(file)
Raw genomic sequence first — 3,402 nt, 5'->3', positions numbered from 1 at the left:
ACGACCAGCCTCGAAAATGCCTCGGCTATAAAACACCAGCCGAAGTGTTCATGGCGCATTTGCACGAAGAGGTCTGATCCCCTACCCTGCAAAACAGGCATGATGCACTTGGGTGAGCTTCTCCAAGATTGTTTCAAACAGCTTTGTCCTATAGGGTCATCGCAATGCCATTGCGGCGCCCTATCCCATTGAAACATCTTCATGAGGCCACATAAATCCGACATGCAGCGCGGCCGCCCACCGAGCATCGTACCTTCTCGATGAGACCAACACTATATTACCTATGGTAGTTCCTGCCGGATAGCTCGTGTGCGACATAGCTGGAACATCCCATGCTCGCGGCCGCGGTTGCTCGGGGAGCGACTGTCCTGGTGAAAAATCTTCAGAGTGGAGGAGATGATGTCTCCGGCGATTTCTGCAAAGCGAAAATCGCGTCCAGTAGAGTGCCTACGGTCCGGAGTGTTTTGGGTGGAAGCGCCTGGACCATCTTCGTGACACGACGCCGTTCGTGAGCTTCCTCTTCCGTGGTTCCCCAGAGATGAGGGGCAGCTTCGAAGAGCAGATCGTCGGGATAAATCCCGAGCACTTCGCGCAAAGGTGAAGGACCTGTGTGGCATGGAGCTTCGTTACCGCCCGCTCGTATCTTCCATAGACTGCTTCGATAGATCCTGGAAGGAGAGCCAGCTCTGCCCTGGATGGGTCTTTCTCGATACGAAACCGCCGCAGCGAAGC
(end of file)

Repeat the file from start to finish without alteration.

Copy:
Raw genomic sequence first — 3,402 nt, 5'->3', positions numbered from 1 at the left:
ACGACCAGCCTCGAAAATGCCTCGGCTATAAAACACCAGCCGAAGTGTTCATGGCGCATTTGCACGAAGAGGTCTGATCCCCTACCCTGCAAAACAGGCATGATGCACTTGGGTGAGCTTCTCCAAGATTGTTTCAAACAGCTTTGTCCTATAGGGTCATCGCAATGCCATTGCGGCGCCCTATCCCATTGAAACATCTTCATGAGGCCACATAAATCCGACATGCAGCGCGGCCGCCCACCGAGCATCGTACCTTCTCGATGAGACCAACACTATATTACCTATGGTAGTTCCTGCCGGATAGCTCGTGTGCGACATAGCTGGAACATCCCATGCTCGCGGCCGCGGTTGCTCGGGGAGCGACTGTCCTGGTGAAAAATCTTCAGAGTGGAGGAGATGATGTCTCCGGCGATTTCTGCAAAGCGAAAATCGCGTCCAGTAGAGTGCCTACGGTCCGGAGTGTTTTGGGTGGAAGCGCCTGGACCATCTTCGTGACACGACGCCGTTCGTGAGCTTCCTCTTCCGTGGTTCCCCAGAGATGAGGGGCAGCTTCGAAGAGCAGATCGTCGGGATAAATCCCGAGCACTTCGCGCAAAGGTGAAGGACCTGTGTGGCATGGAGCTTCGTTACCGCCCGCTCGTATCTTCCATAGACTGCTTCGATAGATCCTGGAAGGAGAGCCAGCTCTGCCCTGGATGGGTCTTTCTCGATACGAAACCGCCGCAGCGAAGC